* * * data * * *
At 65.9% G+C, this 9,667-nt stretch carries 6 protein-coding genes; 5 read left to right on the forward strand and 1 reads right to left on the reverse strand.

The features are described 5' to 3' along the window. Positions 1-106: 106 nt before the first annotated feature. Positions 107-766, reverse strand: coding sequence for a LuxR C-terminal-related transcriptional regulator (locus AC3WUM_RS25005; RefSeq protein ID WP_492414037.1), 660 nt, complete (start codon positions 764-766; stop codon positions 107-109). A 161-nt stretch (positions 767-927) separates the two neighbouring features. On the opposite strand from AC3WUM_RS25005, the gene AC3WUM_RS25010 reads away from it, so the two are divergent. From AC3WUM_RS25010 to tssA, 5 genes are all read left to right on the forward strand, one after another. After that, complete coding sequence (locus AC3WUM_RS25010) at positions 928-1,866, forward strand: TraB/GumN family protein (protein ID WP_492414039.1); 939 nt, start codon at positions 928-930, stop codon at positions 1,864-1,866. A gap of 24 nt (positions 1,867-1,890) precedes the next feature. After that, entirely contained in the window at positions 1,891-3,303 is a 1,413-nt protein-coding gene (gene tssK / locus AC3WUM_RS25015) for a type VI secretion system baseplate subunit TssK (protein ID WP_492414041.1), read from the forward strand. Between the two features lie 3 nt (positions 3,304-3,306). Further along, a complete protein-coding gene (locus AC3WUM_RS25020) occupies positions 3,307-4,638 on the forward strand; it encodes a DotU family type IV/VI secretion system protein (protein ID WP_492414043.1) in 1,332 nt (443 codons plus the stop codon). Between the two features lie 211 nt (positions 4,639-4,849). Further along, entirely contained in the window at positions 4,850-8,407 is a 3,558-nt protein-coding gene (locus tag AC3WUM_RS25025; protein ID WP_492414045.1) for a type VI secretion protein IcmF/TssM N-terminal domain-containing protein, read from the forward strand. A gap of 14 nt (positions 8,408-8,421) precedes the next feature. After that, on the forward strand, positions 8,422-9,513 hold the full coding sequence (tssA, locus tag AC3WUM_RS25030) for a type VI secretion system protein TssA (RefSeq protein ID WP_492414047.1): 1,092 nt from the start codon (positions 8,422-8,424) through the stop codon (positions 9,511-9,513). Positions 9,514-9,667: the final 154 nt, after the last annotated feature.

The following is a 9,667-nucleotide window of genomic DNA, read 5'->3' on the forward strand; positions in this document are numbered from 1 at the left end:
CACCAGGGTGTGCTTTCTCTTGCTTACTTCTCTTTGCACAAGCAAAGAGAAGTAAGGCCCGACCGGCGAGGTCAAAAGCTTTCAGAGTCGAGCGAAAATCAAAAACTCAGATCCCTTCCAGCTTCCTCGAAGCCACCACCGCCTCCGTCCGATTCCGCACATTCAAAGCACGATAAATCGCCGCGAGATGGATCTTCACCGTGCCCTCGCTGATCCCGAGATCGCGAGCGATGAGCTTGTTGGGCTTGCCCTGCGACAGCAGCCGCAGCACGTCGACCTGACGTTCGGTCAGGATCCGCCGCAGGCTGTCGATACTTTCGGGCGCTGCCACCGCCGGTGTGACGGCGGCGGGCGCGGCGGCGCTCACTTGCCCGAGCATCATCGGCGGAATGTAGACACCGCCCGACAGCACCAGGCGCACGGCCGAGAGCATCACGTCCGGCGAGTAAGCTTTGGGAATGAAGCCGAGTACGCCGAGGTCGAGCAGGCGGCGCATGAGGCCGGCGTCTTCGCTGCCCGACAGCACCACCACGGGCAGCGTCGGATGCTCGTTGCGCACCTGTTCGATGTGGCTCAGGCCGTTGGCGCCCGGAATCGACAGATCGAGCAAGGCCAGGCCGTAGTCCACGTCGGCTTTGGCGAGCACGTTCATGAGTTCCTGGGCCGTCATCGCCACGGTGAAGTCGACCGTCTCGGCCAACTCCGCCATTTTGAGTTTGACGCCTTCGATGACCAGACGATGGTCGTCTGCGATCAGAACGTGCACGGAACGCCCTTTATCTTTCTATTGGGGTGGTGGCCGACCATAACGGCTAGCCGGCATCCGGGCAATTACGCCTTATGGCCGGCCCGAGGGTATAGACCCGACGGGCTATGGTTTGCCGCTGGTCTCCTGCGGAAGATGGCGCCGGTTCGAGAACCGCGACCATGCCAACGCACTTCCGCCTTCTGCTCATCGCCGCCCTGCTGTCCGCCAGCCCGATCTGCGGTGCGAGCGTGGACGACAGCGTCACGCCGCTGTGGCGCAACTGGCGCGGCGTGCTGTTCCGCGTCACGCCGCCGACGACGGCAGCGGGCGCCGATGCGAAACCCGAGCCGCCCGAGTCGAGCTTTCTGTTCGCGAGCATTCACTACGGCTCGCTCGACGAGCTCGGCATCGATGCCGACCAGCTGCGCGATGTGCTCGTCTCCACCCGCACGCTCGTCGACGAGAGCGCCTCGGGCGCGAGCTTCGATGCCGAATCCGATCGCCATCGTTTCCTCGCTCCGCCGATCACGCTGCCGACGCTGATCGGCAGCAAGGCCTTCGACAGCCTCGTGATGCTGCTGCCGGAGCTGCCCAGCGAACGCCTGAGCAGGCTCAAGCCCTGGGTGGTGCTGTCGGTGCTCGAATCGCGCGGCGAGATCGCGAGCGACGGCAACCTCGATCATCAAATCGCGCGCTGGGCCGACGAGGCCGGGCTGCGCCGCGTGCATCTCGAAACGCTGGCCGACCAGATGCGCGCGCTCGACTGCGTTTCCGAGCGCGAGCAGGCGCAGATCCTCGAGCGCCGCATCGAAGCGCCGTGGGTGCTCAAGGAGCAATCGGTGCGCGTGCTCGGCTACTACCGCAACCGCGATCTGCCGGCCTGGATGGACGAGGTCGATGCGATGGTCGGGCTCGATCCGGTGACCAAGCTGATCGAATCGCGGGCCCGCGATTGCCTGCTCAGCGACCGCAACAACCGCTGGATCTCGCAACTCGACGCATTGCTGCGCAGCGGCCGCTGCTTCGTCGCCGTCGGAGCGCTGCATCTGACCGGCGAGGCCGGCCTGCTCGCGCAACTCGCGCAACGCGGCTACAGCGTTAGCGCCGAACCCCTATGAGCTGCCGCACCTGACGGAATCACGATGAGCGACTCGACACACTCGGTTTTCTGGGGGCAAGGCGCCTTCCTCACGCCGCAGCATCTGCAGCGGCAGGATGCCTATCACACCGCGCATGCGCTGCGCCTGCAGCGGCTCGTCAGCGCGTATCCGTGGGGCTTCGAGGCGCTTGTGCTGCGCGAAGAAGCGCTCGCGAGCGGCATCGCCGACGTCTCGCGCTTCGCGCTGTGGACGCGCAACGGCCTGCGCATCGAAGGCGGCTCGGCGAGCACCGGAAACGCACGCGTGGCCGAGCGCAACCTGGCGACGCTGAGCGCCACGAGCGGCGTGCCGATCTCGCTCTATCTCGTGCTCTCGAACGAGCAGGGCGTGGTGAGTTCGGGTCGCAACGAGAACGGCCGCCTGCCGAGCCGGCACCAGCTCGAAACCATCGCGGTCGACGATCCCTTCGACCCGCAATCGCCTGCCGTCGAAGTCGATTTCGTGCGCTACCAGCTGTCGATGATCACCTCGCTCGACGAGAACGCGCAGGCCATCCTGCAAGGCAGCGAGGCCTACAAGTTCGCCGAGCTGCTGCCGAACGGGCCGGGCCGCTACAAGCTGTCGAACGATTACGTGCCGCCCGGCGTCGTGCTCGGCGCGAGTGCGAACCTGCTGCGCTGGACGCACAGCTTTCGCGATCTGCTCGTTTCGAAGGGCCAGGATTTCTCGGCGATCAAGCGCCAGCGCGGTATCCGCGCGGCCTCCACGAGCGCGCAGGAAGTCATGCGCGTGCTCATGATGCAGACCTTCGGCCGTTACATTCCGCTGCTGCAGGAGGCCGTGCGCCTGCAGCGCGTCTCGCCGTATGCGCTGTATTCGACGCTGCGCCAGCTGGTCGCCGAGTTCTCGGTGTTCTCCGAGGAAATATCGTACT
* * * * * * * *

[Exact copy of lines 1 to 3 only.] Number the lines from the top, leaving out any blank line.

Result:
At 65.9% G+C, this 9,667-nt stretch carries 6 protein-coding genes; 5 read left to right on the forward strand and 1 reads right to left on the reverse strand.

The features are described 5' to 3' along the window. Positions 1-106: 106 nt before the first annotated feature. Positions 107-766, reverse strand: coding sequence for a LuxR C-terminal-related transcriptional regulator (locus AC3WUM_RS25005; RefSeq protein ID WP_492414037.1), 660 nt, complete (start codon positions 764-766; stop codon positions 107-109). A 161-nt stretch (positions 767-927) separates the two neighbouring features. On the opposite strand from AC3WUM_RS25005, the gene AC3WUM_RS25010 reads away from it, so the two are divergent. From AC3WUM_RS25010 to tssA, 5 genes are all read left to right on the forward strand, one after another. After that, complete coding sequence (locus AC3WUM_RS25010) at positions 928-1,866, forward strand: TraB/GumN family protein (protein ID WP_492414039.1); 939 nt, start codon at positions 928-930, stop codon at positions 1,864-1,866. A gap of 24 nt (positions 1,867-1,890) precedes the next feature. After that, entirely contained in the window at positions 1,891-3,303 is a 1,413-nt protein-coding gene (gene tssK / locus AC3WUM_RS25015) for a type VI secretion system baseplate subunit TssK (protein ID WP_492414041.1), read from the forward strand. Between the two features lie 3 nt (positions 3,304-3,306). Further along, a complete protein-coding gene (locus AC3WUM_RS25020) occupies positions 3,307-4,638 on the forward strand; it encodes a DotU family type IV/VI secretion system protein (protein ID WP_492414043.1) in 1,332 nt (443 codons plus the stop codon). Between the two features lie 211 nt (positions 4,639-4,849). Further along, entirely contained in the window at positions 4,850-8,407 is a 3,558-nt protein-coding gene (locus tag AC3WUM_RS25025; protein ID WP_492414045.1) for a type VI secretion protein IcmF/TssM N-terminal domain-containing protein, read from the forward strand. A gap of 14 nt (positions 8,408-8,421) precedes the next feature. After that, on the forward strand, positions 8,422-9,513 hold the full coding sequence (tssA, locus tag AC3WUM_RS25030) for a type VI secretion system protein TssA (RefSeq protein ID WP_492414047.1): 1,092 nt from the start codon (positions 8,422-8,424) through the stop codon (positions 9,511-9,513). Positions 9,514-9,667: the final 154 nt, after the last annotated feature.

The following is a 9,667-nucleotide window of genomic DNA, read 5'->3' on the forward strand; positions in this document are numbered from 1 at the left end: